Today, when a degree is often considered essential when contemplating a future career, it can be easy to forget about a time where it was not unusual to achieve success without one.

For Hope Suttles, a non-traditional student graduating this May, a degree isn’t seen as an inevitable next step, but rather, a chance to reinvent herself.

Suttles is working toward a degree in digital film and television production with a minor in screenwriting.

Suttles said she has always yearned to get a degree but is fairly certain that if she would have begun traditionally, she would have given it up for something else, such as marriage.

“Even then, I wanted to go, but I didn’t really know how, and I didn’t know who to talk to or what to do,” Suttles said. “Back then, it was different because they didn’t push it in high school like they do now.”

Although her father attended college for a few years before making a name for himself as an engineer, Suttles said she will be the first to graduate college in her family.

Following the birth of her first daughter at 22 years old, Suttles enrolled at Normandale Community College in Bloomington, Minnesota, and stayed for a couple semesters before deciding to leave after the birth of her second daughter.

Later, after relocating to Springfield with her mother, grandmother and two daughters, Suttles enrolled at Missouri State University two separate times, each ending for the sake of family.

As the saying goes, third time’s the charm.

Suttles returned to MSU following her time as a floral manager at Dillons Food Store. Also around this time, Suttles married her current husband, who she said is excited and open to whatever happens next.

“I’m thankful, really, because we have a close relationship,” Suttles said. “I can see where some people go back to school (who) are married, and there’s a little bit of separation that takes place.”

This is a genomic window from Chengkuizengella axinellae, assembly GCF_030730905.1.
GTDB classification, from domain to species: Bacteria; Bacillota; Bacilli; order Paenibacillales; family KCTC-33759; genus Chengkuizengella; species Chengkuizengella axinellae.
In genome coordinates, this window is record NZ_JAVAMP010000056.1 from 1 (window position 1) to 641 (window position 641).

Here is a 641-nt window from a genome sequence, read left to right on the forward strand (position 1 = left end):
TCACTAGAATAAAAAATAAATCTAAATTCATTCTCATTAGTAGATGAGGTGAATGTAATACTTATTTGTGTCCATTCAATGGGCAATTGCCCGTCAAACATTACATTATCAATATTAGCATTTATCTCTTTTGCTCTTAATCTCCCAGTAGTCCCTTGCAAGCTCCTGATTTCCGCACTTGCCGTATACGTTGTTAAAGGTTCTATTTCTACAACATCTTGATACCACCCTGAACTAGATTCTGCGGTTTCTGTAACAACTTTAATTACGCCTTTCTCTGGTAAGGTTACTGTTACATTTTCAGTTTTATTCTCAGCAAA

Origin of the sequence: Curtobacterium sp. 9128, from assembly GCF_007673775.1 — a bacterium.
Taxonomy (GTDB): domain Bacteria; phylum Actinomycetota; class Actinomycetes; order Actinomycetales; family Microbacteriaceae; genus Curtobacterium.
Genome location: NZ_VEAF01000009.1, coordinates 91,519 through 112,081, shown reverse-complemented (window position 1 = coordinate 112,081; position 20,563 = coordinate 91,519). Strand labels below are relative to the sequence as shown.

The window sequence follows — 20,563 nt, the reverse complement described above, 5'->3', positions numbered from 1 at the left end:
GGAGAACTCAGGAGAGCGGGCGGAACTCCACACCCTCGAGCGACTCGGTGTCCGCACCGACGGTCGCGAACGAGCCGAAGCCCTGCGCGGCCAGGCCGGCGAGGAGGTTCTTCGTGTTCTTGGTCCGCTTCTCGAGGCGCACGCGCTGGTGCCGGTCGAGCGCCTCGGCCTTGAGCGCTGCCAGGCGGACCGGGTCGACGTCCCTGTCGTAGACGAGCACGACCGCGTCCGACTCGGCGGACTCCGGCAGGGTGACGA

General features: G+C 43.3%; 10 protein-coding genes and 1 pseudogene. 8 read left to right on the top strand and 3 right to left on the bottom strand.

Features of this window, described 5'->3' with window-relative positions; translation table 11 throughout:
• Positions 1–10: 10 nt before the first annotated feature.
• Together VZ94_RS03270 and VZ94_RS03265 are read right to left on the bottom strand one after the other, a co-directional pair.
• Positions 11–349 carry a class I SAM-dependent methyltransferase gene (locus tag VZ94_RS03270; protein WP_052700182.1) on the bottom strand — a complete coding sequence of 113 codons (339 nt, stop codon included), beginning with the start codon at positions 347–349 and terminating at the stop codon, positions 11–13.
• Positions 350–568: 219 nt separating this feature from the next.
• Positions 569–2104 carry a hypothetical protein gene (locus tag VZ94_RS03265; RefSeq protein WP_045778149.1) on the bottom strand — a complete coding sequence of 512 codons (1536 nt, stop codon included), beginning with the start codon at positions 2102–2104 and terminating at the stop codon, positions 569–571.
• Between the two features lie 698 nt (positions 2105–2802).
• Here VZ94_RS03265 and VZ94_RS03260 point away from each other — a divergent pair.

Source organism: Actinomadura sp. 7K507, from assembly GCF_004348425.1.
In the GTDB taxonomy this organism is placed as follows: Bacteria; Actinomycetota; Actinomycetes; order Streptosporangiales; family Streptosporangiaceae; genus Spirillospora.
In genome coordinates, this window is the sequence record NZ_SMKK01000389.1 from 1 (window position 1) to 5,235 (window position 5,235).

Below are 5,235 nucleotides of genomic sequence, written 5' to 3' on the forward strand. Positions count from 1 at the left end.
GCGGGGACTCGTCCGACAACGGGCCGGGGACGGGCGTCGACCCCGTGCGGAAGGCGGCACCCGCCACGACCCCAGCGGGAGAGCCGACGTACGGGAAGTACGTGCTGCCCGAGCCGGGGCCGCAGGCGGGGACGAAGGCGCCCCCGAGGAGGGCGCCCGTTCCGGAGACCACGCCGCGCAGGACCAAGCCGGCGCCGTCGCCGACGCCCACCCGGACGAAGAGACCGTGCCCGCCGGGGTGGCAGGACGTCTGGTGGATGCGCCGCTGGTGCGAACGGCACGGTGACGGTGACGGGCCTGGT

Suttles will not deny, however, the hard work it takes to balance all aspects of life while trying to be a diligent student, especially as someone in their later years.

“People don’t know, they really don’t, what it entails,” Suttles said. “It was hard to juggle sometimes, but I never felt like I wanted to throw in the towel because this was my opportunity, and I knew that if I didn’t do it now, it probably wouldn’t happen.”

Since she was a kid, Suttles said she aspired to be a screenwriter. Suttles attributes her creativity to her mother who was a published writer and artist.

Though she ventured into screenwriting on her own accord, Suttles said she couldn’t help but wonder what a few classes could do.

Ensuing graduation, Suttles said she would like to try her hand at filmmaking and is open to following that pursuit wherever it may lead.

“I would encourage people that are older to reinvent themselves,” Suttles said. “But be prepared because it’s going to take a lot out of you, and you’re not a spring chicken.”